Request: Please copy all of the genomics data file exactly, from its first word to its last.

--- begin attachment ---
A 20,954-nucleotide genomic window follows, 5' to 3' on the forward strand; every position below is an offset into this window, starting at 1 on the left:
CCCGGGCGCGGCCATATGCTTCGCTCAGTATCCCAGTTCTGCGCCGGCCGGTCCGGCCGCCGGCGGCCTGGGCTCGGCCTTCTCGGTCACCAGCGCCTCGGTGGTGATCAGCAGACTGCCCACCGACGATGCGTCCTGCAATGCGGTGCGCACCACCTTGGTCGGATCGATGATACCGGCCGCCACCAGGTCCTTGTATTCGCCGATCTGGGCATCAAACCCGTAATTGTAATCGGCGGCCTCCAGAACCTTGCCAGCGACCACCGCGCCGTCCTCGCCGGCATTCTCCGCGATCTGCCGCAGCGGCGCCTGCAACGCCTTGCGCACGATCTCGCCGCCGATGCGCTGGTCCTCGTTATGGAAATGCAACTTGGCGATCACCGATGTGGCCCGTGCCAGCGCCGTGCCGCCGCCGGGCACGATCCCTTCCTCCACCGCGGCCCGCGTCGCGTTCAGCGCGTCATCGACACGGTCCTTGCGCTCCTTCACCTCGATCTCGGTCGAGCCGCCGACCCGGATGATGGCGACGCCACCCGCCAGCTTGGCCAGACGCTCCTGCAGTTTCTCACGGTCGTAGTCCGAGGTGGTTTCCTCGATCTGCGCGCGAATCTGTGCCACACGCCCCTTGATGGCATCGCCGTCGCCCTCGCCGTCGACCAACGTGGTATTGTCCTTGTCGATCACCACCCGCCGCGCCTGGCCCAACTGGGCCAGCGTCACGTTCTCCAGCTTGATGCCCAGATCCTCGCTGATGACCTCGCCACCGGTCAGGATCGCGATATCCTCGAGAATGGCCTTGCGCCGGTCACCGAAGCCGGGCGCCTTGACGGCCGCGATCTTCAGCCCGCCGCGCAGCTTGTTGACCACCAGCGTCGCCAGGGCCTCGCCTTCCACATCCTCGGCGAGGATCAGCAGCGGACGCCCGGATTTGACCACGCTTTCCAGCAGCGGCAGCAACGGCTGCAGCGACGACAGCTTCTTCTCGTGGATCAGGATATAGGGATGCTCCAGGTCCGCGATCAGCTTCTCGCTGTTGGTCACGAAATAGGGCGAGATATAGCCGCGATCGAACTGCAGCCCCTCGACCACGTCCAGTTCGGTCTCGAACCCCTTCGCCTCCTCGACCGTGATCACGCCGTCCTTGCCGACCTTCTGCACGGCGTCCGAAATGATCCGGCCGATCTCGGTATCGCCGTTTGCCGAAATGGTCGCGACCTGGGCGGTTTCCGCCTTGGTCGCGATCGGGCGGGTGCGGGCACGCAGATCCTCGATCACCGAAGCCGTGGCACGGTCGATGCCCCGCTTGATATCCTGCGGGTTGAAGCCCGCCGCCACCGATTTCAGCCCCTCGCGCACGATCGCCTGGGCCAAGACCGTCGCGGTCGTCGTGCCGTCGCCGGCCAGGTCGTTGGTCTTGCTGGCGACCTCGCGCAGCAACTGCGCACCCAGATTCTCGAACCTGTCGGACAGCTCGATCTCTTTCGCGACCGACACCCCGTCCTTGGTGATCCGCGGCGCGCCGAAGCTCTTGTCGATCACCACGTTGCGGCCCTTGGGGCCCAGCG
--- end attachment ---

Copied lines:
A 20,954-nucleotide genomic window follows, 5' to 3' on the forward strand; every position below is an offset into this window, starting at 1 on the left:
CCCGGGCGCGGCCATATGCTTCGCTCAGTATCCCAGTTCTGCGCCGGCCGGTCCGGCCGCCGGCGGCCTGGGCTCGGCCTTCTCGGTCACCAGCGCCTCGGTGGTGATCAGCAGACTGCCCACCGACGATGCGTCCTGCAATGCGGTGCGCACCACCTTGGTCGGATCGATGATACCGGCCGCCACCAGGTCCTTGTATTCGCCGATCTGGGCATCAAACCCGTAATTGTAATCGGCGGCCTCCAGAACCTTGCCAGCGACCACCGCGCCGTCCTCGCCGGCATTCTCCGCGATCTGCCGCAGCGGCGCCTGCAACGCCTTGCGCACGATCTCGCCGCCGATGCGCTGGTCCTCGTTATGGAAATGCAACTTGGCGATCACCGATGTGGCCCGTGCCAGCGCCGTGCCGCCGCCGGGCACGATCCCTTCCTCCACCGCGGCCCGCGTCGCGTTCAGCGCGTCATCGACACGGTCCTTGCGCTCCTTCACCTCGATCTCGGTCGAGCCGCCGACCCGGATGATGGCGACGCCACCCGCCAGCTTGGCCAGACGCTCCTGCAGTTTCTCACGGTCGTAGTCCGAGGTGGTTTCCTCGATCTGCGCGCGAATCTGTGCCACACGCCCCTTGATGGCATCGCCGTCGCCCTCGCCGTCGACCAACGTGGTATTGTCCTTGTCGATCACCACCCGCCGCGCCTGGCCCAACTGGGCCAGCGTCACGTTCTCCAGCTTGATGCCCAGATCCTCGCTGATGACCTCGCCACCGGTCAGGATCGCGATATCCTCGAGAATGGCCTTGCGCCGGTCACCGAAGCCGGGCGCCTTGACGGCCGCGATCTTCAGCCCGCCGCGCAGCTTGTTGACCACCAGCGTCGCCAGGGCCTCGCCTTCCACATCCTCGGCGAGGATCAGCAGCGGACGCCCGGATTTGACCACGCTTTCCAGCAGCGGCAGCAACGGCTGCAGCGACGACAGCTTCTTCTCGTGGATCAGGATATAGGGATGCTCCAGGTCCGCGATCAGCTTCTCGCTGTTGGTCACGAAATAGGGCGAGATATAGCCGCGATCGAACTGCAGCCCCTCGACCACGTCCAGTTCGGTCTCGAACCCCTTCGCCTCCTCGACCGTGATCACGCCGTCCTTGCCGACCTTCTGCACGGCGTCCGAAATGATCCGGCCGATCTCGGTATCGCCGTTTGCCGAAATGGTCGCGACCTGGGCGGTTTCCGCCTTGGTCGCGATCGGGCGGGTGCGGGCACGCAGATCCTCGATCACCGAAGCCGTGGCACGGTCGATGCCCCGCTTGATATCCTGCGGGTTGAAGCCCGCCGCCACCGATTTCAGCCCCTCGCGCACGATCGCCTGGGCCAAGACCGTCGCGGTCGTCGTGCCGTCGCCGGCCAGGTCGTTGGTCTTGCTGGCGACCTCGCGCAGCAACTGCGCACCCAGATTCTCGAACCTGTCGGACAGCTCGATCTCTTTCGCGACCGACACCCCGTCCTTGGTGATCCGCGGCGCGCCGAAGCTCTTGTCGATCACCACGTTGCGGCCCTTGGGGCCCAGCG